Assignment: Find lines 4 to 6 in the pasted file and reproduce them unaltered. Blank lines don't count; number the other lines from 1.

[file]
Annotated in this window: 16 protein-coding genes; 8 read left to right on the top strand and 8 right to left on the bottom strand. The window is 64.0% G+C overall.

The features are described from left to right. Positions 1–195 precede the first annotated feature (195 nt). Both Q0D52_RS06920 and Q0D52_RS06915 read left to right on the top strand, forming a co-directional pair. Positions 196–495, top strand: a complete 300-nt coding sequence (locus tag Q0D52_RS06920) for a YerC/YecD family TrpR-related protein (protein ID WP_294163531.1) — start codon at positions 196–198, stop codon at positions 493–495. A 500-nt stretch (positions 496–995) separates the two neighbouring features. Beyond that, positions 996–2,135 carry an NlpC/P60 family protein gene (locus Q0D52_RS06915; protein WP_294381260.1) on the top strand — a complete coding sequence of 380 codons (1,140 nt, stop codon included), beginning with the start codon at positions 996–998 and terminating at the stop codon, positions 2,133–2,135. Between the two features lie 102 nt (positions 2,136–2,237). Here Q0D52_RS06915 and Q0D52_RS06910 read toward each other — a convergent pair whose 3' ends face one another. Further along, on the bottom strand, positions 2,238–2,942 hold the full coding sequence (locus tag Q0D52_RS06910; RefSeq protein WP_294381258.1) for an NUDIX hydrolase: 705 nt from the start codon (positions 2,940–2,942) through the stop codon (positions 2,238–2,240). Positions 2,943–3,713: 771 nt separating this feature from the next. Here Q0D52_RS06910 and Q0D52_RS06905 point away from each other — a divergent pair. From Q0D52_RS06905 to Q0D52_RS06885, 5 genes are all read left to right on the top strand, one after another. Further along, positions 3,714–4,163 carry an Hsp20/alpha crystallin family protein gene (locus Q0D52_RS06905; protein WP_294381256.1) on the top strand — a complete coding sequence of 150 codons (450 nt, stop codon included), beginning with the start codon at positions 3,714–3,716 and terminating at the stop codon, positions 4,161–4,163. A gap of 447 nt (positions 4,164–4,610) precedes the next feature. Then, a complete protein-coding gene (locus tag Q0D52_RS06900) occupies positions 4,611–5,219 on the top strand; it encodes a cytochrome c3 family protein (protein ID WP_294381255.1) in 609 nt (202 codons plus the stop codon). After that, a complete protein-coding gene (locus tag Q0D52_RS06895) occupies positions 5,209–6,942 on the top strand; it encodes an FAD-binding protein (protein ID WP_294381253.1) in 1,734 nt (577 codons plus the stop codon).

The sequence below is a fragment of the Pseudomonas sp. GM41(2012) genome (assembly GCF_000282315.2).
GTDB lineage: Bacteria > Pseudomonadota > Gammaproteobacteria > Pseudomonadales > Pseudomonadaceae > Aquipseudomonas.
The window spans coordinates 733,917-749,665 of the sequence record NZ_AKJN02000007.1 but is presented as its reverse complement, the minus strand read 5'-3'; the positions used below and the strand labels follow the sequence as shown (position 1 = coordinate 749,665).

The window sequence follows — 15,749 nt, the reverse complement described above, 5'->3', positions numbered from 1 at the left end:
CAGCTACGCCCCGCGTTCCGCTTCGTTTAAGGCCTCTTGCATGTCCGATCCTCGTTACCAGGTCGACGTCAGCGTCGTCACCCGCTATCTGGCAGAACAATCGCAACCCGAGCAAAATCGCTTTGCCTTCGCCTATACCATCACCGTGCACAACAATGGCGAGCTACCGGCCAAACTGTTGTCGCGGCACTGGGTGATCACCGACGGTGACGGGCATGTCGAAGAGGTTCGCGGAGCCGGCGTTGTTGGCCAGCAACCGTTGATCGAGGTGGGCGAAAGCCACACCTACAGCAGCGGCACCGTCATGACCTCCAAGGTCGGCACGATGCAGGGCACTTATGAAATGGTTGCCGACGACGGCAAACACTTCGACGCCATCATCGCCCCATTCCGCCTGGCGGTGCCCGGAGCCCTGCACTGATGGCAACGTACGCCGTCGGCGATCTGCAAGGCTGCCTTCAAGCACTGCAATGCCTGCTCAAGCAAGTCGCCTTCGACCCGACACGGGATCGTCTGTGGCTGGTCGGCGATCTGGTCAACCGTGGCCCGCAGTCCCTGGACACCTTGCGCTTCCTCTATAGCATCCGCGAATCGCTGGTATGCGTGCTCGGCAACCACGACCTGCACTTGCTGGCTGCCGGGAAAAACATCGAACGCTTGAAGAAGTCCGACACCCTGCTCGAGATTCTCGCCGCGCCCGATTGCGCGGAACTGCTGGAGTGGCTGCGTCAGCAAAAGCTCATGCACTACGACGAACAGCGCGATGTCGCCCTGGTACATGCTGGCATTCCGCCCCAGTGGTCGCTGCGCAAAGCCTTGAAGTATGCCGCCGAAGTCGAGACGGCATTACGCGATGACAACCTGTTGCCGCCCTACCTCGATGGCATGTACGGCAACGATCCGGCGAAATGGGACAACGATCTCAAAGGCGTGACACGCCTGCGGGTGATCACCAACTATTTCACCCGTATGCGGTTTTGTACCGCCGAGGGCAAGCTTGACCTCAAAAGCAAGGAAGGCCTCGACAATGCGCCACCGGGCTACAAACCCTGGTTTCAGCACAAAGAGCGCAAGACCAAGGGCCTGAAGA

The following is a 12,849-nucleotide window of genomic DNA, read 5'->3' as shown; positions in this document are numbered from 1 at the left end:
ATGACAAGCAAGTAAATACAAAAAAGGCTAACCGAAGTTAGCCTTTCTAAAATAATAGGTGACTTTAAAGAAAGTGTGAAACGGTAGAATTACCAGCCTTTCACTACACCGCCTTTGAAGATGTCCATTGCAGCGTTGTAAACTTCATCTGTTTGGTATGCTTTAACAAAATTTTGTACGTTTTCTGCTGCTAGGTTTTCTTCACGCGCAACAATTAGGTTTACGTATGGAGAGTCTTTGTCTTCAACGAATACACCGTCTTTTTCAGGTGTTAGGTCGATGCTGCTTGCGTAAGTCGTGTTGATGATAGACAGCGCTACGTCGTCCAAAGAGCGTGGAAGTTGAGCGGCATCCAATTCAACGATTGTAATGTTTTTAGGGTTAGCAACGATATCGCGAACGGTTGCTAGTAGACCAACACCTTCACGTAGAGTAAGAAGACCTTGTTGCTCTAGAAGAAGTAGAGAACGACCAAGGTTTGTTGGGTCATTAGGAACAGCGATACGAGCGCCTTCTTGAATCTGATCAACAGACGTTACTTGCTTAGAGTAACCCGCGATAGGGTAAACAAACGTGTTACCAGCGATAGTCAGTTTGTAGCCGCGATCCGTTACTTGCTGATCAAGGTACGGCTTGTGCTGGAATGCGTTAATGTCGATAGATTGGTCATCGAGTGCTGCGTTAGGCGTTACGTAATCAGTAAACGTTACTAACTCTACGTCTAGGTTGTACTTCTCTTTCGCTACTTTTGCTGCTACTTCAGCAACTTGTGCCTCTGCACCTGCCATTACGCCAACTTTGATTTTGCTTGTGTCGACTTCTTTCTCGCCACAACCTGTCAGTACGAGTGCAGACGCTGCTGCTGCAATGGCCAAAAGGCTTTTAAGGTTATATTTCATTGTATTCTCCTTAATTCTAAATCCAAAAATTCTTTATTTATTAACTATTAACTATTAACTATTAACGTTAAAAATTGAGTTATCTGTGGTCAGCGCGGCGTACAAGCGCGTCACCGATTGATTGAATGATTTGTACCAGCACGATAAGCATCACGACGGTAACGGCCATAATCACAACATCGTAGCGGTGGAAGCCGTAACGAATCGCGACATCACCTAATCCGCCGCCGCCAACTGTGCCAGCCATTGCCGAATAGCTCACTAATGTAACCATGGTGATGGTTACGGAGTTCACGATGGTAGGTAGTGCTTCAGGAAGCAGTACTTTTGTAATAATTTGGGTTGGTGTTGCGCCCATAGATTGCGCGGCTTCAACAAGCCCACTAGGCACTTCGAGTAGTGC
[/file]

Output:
GTDB lineage: Bacteria > Pseudomonadota > Gammaproteobacteria > Pseudomonadales > Pseudomonadaceae > Aquipseudomonas.
The window spans coordinates 733,917-749,665 of the sequence record NZ_AKJN02000007.1 but is presented as its reverse complement, the minus strand read 5'-3'; the positions used below and the strand labels follow the sequence as shown (position 1 = coordinate 749,665).

The window sequence follows — 15,749 nt, the reverse complement described above, 5'->3', positions numbered from 1 at the left end: